Dreaming in memories, I dreamt in reverse chronological order. Recent occasion gave way to a vivid scene from last week—Stanley strolling over to that ruthless pack in the bar—and then an anecdote from a year ago—the hot barista who used to serve me coffee every morning in that little neighborhood shop on the way into work. This merely cleared the brush of caked on data to expose a sentimentality closer to my origin. As my memory dream began in this fashion this night, the intrepid rewind slowed, paused and played back a time well before infiltrating Westchestertonville, which was my present assignment. In rapid eye movement, I had become my former self…
I am sitting in my editor’s office. I’ve only been reporting for the The Es (the the eyes and ears) for several months. At the green age of 25, I am new. I am hungry. And I have aced the few assignments the Es were willing to entrust upon me. The bright sun beats in from the large window doubling as the room’s left wall. My editor, Tom’s his name, has collapsed the Venetian blinds into the corner, like a deck of vertical cards. He sits behind his desk staring at me. Big Tom McElroy. We’re on a first-name basis, but that doesn’t reduce my respect for him. He sits behind the rectangular desk, wearing it like a belt buckle, in the way a 300-pound frame can take on the otherwise cumbersome piece of business furniture and make it look small. I sit in the seat directly in front of this desk, which seems much bigger on my end. Tom is balding. Thin, silvery, aviator glasses faintly outline his square head in the sunlight. The sleeves of his wrinkled white dress shirt are rolled up past his elbows, which he has heaped onto the desk’s wood-finished surface (faux wood, probably plastic), an exposed forearm barrier between him and me. His crab claws at the terminals of these pythons clench a crumpled piece of paper detailing my latest assignment. Tom tells me I am to track down one of the rogue websites that have been periodically popping up on our intricate and incessant monitoring of the World Wide Web. You see, these sites are special, he says. They materialize into existence for maybe a few seconds and then disappear into the nothingness for months on end. Most sites at least leave a trace of their existence on the Web. Broken links, blog posts mentioning their activity; there’s always a cyber trail leading back to a source. Not these intermittent entities. When they’re offline, they don’t exist, nor did they ever exist, according to any Internet records at least. All we have to go on will be eye-witness accounts, Tom says in his terse delivery that a lifetime of flowing information has eroded down into facts and blunt description. “Most of the people you talk to will be about as reliable as a nutjob farmer, out in West Bumfuck, who thinks he just saw a UFO.” Tom has a way with words.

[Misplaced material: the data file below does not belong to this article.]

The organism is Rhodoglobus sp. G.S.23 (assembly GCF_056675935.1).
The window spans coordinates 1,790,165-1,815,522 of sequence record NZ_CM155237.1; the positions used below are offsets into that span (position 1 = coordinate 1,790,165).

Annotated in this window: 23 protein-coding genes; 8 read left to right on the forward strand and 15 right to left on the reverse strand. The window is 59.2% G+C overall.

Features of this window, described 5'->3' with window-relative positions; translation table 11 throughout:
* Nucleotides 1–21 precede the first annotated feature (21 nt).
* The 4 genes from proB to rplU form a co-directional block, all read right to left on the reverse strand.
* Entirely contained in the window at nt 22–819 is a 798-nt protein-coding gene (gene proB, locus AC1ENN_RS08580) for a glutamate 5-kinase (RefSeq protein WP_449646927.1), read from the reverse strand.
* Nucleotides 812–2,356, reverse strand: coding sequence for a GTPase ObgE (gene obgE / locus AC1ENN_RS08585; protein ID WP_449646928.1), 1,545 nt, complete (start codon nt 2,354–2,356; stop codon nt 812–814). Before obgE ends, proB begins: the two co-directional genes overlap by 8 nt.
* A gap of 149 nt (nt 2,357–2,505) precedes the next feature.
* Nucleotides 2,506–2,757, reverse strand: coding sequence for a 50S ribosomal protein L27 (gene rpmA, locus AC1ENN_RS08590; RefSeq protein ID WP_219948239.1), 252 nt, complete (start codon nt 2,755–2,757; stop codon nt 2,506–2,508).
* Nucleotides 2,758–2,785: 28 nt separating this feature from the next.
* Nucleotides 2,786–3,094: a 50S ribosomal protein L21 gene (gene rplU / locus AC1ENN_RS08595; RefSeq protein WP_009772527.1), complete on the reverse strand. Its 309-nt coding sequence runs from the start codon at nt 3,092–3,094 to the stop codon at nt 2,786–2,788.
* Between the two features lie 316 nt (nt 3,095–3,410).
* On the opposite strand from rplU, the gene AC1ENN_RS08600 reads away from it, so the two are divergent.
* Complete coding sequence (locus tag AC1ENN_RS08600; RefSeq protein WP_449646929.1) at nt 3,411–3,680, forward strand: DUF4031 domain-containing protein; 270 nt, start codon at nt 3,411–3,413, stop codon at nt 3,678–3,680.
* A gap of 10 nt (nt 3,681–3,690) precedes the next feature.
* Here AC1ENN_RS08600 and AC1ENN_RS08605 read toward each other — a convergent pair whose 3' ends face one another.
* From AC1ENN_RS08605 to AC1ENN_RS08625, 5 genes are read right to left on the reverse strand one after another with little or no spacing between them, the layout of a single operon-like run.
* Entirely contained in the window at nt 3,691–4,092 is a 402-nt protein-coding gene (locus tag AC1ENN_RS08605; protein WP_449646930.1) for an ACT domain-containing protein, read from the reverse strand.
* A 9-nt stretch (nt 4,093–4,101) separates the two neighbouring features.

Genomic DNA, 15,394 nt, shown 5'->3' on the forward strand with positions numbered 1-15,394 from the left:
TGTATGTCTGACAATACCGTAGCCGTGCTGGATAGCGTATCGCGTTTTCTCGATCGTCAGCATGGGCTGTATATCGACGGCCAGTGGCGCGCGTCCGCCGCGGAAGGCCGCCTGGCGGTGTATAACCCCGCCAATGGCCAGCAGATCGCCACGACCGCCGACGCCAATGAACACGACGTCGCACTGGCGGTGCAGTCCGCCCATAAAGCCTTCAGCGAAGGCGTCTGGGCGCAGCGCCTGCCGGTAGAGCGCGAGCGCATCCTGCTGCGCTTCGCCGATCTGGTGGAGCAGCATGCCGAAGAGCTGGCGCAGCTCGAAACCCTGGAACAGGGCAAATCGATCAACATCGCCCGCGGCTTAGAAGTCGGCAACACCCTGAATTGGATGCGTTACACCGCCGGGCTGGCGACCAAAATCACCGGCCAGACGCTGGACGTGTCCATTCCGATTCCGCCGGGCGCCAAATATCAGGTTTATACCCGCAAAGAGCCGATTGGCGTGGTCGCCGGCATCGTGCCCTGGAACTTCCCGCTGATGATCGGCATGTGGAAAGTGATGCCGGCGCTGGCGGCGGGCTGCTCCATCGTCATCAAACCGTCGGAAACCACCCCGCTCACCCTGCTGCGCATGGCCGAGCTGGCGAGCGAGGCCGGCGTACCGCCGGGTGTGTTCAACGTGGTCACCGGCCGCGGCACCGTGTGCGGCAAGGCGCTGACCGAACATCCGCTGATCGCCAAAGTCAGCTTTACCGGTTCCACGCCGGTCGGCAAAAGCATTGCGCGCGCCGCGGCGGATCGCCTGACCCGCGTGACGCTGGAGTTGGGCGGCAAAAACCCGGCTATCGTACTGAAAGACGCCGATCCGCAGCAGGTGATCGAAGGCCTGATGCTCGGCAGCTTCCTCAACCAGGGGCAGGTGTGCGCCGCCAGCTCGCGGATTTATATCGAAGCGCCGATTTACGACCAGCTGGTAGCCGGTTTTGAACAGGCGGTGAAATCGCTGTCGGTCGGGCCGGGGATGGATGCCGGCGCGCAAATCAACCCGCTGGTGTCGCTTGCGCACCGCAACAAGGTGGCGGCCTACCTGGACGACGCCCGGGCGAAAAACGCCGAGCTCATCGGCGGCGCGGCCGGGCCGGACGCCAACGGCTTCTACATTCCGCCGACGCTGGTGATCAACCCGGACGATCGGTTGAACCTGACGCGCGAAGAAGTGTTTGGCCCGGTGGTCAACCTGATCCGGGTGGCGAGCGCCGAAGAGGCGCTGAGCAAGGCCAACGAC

Now I’m on the street. Hitting the pavement. Utilizing real, old-world reporter techniques. Dogged. I’m putting the leg work in overtime, like cooking a homemade meal from scratch. Internet research is a case of microwave dinners in the frozen section of the supermarket, when I need some fresh produce from the farm stands. Yet with little to no leads, the first question I have to answer Who knows what I need to know?
Maybe Maximilian vel Nirvanitor would know something. Before reporting for the Es, I had freelanced as an infiniteighter. Infiniteighters have two very specific talents: they can ensnare freewheeling psychotic hackers within an infinite loop (figure-8) of their own delusions of grandeur; and, conversely, they can free prisoners from these loops, self-induced or otherwise. Max needed me for the latter. As founder and CEO of http://01101000011